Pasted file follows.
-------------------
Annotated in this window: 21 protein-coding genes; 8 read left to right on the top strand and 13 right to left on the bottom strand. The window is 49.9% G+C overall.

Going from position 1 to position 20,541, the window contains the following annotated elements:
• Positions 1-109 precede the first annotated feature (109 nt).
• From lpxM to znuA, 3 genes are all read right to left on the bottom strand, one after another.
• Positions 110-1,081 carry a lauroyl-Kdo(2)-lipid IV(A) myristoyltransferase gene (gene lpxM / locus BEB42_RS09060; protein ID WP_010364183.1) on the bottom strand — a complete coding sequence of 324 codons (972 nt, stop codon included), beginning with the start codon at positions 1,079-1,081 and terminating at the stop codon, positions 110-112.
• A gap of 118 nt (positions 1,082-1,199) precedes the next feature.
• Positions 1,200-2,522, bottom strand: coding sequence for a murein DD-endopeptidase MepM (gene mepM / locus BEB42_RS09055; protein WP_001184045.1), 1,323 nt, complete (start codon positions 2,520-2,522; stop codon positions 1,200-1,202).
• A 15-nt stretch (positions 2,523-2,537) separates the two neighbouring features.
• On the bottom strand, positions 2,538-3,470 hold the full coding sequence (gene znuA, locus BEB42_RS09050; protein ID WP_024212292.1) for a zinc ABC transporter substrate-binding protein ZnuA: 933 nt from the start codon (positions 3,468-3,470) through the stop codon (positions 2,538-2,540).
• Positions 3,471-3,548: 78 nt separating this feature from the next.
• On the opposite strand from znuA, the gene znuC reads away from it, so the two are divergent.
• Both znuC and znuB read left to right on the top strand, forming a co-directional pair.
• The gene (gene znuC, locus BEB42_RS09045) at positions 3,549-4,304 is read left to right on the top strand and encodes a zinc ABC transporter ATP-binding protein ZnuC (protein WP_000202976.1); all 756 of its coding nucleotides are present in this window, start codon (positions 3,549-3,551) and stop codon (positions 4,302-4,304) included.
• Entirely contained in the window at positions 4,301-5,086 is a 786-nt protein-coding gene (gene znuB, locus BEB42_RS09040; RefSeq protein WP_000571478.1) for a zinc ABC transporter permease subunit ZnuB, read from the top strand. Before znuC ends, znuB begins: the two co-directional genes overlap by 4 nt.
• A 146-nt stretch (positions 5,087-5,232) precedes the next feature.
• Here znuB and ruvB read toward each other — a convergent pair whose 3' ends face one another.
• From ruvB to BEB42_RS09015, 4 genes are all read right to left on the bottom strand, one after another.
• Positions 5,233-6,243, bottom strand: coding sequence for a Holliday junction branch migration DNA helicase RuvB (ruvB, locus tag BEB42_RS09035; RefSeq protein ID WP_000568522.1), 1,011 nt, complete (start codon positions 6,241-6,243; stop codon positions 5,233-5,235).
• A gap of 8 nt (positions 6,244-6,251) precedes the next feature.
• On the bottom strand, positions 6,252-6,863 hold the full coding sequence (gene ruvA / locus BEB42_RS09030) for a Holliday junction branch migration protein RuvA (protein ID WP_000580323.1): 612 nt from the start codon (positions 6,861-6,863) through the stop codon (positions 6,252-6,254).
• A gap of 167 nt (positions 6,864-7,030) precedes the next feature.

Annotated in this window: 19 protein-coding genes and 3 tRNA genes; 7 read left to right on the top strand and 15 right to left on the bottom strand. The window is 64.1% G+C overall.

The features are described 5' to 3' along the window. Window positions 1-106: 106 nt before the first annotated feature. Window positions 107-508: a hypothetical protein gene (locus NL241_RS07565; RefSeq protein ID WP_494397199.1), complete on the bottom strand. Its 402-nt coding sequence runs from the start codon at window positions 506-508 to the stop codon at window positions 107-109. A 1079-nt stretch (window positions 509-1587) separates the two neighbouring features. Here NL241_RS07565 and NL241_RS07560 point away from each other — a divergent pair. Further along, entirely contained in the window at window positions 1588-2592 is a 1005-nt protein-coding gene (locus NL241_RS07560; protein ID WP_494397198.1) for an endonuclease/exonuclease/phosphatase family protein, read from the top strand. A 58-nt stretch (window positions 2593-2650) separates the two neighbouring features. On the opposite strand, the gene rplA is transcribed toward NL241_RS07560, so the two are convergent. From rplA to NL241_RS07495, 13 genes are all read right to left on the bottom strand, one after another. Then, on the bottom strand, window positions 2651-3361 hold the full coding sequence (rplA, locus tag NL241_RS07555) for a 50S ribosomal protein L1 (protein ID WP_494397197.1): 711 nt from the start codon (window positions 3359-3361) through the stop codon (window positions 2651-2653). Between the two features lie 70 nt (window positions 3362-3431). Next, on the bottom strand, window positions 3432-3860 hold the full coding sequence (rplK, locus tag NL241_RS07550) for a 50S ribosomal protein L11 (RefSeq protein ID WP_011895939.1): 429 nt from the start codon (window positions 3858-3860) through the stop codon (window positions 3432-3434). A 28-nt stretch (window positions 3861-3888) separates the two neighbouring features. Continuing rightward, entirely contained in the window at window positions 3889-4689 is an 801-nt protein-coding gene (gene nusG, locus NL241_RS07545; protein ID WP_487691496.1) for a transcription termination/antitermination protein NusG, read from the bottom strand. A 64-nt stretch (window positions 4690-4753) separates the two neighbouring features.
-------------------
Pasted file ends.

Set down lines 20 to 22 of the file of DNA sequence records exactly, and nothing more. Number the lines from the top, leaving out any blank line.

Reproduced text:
• On the bottom strand, positions 6,252-6,863 hold the full coding sequence (gene ruvA / locus BEB42_RS09030) for a Holliday junction branch migration protein RuvA (protein ID WP_000580323.1): 612 nt from the start codon (positions 6,861-6,863) through the stop codon (positions 6,252-6,254).
• A gap of 167 nt (positions 6,864-7,030) precedes the next feature.

Annotated in this window: 19 protein-coding genes and 3 tRNA genes; 7 read left to right on the top strand and 15 right to left on the bottom strand. The window is 64.1% G+C overall.